Eleven years of ozone concentrations were analyzed in order to characterize the tropospheric ozone behavior since 1996 up to 2006 over the Metropolitan Area of São Paulo (MASP). MASP covers an area of 8.051 square kilometers, where approximately 19 million people live, and represents the most important economic region of Brazil. The main sources of pollutants in the MASP are the vehicles, which are responsible for more than 95% of CO, NOX and HC emission according to the São Paulo State Environmental Agency (CETESB). These pollutants are strictly correlated with ozone formation through a complex mechanism that depends mainly on a nonlinear mixture of volatile organic compounds (VOC) and nitrogen oxides (NOx). The ozone concentrations are also affected by meteorological conditions, as solar radiation that will be important for the photolysis, and by transport processes from/to other regions. The established maximum hourly National Air Quality Standard (NAAQS) for ozone is frequently violated in the MASP. According to CETESB, during the last five years the annual average of NAAQS violations was 65 days. It is important to emphasize that during this period a substantial increase in the number of vehicles was observed. So far, there is no study available in the literature which evaluates the complete historical time series of the ozone concentration data collected in the air quality monitoring network of the MASP. In this study, data from 12 air quality monitoring stations distributed over the MASP were evaluated. In general, annual mean concentrations of primary pollutants decreased on the last two decades mostly due to the Brazilian Vehicular Emission Control Program (PROCONVE). The program by itself was responsible for a drop of almost 70% of vehicular emissions. However, ozone annual mean concentrations do not reveal the same trend. Among 10 air quality monitoring sites four of it presented a reduction of ozone concentration values while the others six presented an increased tendency. Also, ozone mean concentrations presented an increase during weekends. This increase was about 11% during Saturdays and 20% on Sundays and it was observed in all stations over the area, being more significant in stations influenced by heavy traffic, especially of trucks or buses. The higher ozone concentrations were found during the afternoon, between 14 and 15 LST in all stations, in response to the time of maximum solar radiation incidence, which occurs a few hours early. During nighttime, ozone concentrations presented a fast reduction, mainly because of dry deposition on the surface and to the lost during chemical reactions (e.g., ozone molecule consumption by the reaction with nitrogen monoxide molecule).Although the absence of solar radiation incidence during nighttime, causing a sharp drop on ozone concentrations, a secondary peak can be observed in ozone concentrations around 03 and 04 LST over the region, which can be explained by transport (horizontal and vertical) from other regions as reported in many previous studies.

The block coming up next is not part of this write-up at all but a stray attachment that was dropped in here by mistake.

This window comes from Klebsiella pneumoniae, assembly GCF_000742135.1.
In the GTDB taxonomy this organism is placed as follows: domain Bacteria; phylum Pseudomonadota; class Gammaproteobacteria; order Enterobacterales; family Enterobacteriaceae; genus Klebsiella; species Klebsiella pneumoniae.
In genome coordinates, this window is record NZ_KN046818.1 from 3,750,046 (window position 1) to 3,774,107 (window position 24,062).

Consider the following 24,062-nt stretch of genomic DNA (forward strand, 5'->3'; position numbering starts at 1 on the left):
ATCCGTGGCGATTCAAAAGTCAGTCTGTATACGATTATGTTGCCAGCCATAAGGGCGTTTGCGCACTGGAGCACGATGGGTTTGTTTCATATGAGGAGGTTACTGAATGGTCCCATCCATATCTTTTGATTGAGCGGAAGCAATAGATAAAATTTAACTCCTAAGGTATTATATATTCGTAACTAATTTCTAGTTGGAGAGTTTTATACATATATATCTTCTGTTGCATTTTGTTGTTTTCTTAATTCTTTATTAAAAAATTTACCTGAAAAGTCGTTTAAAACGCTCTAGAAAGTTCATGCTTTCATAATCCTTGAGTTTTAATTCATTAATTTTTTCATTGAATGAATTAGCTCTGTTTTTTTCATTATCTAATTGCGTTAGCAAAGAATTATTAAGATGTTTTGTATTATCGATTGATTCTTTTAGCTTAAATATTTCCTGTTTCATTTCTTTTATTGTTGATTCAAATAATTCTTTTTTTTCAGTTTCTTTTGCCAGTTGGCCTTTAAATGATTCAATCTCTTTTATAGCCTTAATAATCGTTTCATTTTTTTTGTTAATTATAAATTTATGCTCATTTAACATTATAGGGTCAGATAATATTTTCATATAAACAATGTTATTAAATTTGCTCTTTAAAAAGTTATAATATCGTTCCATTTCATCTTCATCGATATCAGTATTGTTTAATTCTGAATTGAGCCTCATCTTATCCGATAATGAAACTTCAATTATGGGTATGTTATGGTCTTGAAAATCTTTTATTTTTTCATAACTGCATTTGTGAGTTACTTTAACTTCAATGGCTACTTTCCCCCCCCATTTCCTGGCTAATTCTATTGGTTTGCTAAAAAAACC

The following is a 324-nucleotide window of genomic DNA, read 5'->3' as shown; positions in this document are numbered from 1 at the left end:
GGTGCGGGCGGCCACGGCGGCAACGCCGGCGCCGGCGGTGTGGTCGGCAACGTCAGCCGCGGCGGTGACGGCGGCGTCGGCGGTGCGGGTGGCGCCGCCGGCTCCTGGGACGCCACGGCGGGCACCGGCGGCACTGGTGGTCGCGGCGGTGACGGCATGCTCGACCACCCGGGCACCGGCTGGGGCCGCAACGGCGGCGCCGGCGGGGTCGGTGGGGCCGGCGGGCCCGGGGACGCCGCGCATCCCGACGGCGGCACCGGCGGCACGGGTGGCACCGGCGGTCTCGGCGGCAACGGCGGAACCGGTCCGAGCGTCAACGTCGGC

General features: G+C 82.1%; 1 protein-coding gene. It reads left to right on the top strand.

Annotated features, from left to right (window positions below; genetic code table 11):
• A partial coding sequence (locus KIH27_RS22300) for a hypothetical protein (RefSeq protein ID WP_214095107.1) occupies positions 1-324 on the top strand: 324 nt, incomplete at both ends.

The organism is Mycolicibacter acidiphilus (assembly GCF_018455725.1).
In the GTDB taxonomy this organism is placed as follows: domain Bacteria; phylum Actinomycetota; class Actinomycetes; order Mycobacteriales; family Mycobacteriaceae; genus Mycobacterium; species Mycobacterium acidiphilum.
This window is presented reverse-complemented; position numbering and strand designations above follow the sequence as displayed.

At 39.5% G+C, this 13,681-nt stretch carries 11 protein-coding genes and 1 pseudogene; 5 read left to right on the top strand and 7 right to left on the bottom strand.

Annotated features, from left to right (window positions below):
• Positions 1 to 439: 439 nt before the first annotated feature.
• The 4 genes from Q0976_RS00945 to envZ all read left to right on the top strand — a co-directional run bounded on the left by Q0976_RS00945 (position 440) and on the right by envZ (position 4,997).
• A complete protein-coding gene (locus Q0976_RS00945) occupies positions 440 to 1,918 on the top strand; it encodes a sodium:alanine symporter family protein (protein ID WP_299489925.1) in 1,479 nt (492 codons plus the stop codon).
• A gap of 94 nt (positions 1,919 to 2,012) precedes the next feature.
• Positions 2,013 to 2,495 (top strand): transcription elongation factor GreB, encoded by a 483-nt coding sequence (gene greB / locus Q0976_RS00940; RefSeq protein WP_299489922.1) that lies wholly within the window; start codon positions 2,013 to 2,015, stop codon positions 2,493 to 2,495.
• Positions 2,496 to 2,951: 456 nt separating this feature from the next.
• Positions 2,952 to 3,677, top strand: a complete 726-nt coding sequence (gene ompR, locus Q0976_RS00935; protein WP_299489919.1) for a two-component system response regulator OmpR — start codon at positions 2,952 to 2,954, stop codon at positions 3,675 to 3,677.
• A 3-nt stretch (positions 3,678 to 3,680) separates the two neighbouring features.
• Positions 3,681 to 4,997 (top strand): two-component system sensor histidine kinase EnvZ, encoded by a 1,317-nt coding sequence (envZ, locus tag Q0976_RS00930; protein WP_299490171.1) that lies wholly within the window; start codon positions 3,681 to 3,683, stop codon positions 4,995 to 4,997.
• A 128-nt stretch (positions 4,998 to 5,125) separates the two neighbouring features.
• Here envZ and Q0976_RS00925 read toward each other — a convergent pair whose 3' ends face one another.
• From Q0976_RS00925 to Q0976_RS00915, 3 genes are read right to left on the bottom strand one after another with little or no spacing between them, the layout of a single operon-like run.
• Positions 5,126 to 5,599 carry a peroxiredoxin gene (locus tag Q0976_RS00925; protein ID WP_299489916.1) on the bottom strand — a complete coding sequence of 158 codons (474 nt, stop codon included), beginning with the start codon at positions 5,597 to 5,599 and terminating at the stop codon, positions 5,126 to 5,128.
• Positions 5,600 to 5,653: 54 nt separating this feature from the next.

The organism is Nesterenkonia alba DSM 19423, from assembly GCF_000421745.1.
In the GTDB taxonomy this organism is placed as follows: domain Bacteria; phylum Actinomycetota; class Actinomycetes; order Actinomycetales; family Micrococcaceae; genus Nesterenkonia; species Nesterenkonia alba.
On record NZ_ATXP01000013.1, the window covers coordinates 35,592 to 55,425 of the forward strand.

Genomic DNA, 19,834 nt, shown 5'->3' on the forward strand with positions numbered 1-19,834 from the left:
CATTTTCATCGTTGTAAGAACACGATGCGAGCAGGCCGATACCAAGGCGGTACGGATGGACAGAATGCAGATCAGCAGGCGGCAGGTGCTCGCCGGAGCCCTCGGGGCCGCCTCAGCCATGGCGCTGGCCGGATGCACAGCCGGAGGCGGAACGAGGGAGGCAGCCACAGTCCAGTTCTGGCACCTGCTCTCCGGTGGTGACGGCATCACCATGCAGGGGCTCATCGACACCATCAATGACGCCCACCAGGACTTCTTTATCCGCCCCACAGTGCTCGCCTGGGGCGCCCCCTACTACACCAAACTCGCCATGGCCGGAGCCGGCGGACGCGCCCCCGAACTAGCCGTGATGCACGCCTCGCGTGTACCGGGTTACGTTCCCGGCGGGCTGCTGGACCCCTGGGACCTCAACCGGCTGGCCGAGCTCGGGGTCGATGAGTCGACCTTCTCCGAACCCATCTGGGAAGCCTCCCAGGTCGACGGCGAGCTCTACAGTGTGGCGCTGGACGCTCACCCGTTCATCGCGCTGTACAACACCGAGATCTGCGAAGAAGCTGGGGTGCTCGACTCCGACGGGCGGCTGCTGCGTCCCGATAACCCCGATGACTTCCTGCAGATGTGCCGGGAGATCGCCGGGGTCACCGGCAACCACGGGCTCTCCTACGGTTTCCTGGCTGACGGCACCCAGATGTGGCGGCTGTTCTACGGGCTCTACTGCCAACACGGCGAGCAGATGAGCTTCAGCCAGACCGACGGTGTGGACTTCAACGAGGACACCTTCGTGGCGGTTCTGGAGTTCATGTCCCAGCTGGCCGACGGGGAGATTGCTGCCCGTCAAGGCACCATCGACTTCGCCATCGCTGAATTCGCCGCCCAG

Simulation of a Multi-day Ozone Episode in the Metropolitan Area of São Paulo, Brazil
High concentration values of ozone are commonly observed over the metropolitan area of São Paulo (MASP). According to the state environmental agency (CETESB) violations to the National Air Quality Standards (NAAQS) were reported on 72 days during 2007. Over 19 million people live in the MASP and the vehicular fleet has more than 7 million vehicles responsible for almost 95% of CO, NOX and hydrocarbons emissions. In this study, a prolonged ozone episode observed in the area was simulated with the Simplified Photochemical Model coupled with the Brazilian version of the Regional Atmospheric Modeling System (SPM- BRAMS). The simulated photochemical episode started in October 3rd, 2002 and lasted for 14 days. During this period, hourly ozone concentration reached values over than 300 μ g.m-3. During 10 days of those 14, more than 60% of the air quality monitoring sites presented ozone levels above the NAAQS. Two nested grids with a horizontal resolution of 16 and 4 km were used in order to evaluate the meteorological conditions related with this extreme air pollution event. Several meteorological variables were extracted from the model simulation. Ozone concentration values simulated by the SPM were also used to support the analysis. During the simulation period, the MASP was under the influence of a high pressure system associated with clear sky conditions and calm winds. Meso-scale circulations were favored due to this synoptic pattern and the sea breeze influence, transporting the photochemical plume to northwest of the region, could be identified during all days of the simulation. During some days even the effect of the land breeze, transporting the plume to the seashore, located about 60 km southeast from the center of the grid, was verified. The planetary boundary layer (PBL) height simulated by the SPM-BRAMS model showed lower values during days when the worst air quality conditions were registered by the existent monitoring network. High temperatures and low relative humidity rates were also observed through the model results. During the entire period, precipitation was not produced by the model. All these factors contributed to the occurrence of the multi-day ozone episode considered in this work.